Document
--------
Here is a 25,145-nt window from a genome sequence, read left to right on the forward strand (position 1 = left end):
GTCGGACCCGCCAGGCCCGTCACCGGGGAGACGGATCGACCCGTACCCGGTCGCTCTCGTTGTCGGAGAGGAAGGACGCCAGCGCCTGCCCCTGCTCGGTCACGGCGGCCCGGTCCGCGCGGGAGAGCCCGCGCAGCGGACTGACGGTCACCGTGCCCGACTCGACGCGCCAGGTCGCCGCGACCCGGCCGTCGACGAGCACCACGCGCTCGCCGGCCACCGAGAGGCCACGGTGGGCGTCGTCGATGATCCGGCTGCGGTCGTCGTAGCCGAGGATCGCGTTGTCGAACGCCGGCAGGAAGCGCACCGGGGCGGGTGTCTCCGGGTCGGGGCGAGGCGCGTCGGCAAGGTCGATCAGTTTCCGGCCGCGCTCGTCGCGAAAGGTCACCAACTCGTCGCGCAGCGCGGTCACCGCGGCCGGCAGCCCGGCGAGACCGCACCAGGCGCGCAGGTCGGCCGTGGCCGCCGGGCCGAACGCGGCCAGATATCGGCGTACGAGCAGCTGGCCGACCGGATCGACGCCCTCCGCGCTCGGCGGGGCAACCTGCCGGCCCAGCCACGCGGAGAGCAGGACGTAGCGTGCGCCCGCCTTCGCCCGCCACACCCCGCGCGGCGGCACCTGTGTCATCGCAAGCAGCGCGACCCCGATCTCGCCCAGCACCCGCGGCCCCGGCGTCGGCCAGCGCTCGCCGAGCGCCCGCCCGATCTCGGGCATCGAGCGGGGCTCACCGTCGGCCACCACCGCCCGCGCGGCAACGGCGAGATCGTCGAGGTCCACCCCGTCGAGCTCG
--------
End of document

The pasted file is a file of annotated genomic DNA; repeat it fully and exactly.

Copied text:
Here is a 25,145-nt window from a genome sequence, read left to right on the forward strand (position 1 = left end):
GTCGGACCCGCCAGGCCCGTCACCGGGGAGACGGATCGACCCGTACCCGGTCGCTCTCGTTGTCGGAGAGGAAGGACGCCAGCGCCTGCCCCTGCTCGGTCACGGCGGCCCGGTCCGCGCGGGAGAGCCCGCGCAGCGGACTGACGGTCACCGTGCCCGACTCGACGCGCCAGGTCGCCGCGACCCGGCCGTCGACGAGCACCACGCGCTCGCCGGCCACCGAGAGGCCACGGTGGGCGTCGTCGATGATCCGGCTGCGGTCGTCGTAGCCGAGGATCGCGTTGTCGAACGCCGGCAGGAAGCGCACCGGGGCGGGTGTCTCCGGGTCGGGGCGAGGCGCGTCGGCAAGGTCGATCAGTTTCCGGCCGCGCTCGTCGCGAAAGGTCACCAACTCGTCGCGCAGCGCGGTCACCGCGGCCGGCAGCCCGGCGAGACCGCACCAGGCGCGCAGGTCGGCCGTGGCCGCCGGGCCGAACGCGGCCAGATATCGGCGTACGAGCAGCTGGCCGACCGGATCGACGCCCTCCGCGCTCGGCGGGGCAACCTGCCGGCCCAGCCACGCGGAGAGCAGGACGTAGCGTGCGCCCGCCTTCGCCCGCCACACCCCGCGCGGCGGCACCTGTGTCATCGCAAGCAGCGCGACCCCGATCTCGCCCAGCACCCGCGGCCCCGGCGTCGGCCAGCGCTCGCCGAGCGCCCGCCCGATCTCGGGCATCGAGCGGGGCTCACCGTCGGCCACCACCGCCCGCGCGGCAACGGCGAGATCGTCGAGGTCCACCCCGTCGAGCTCG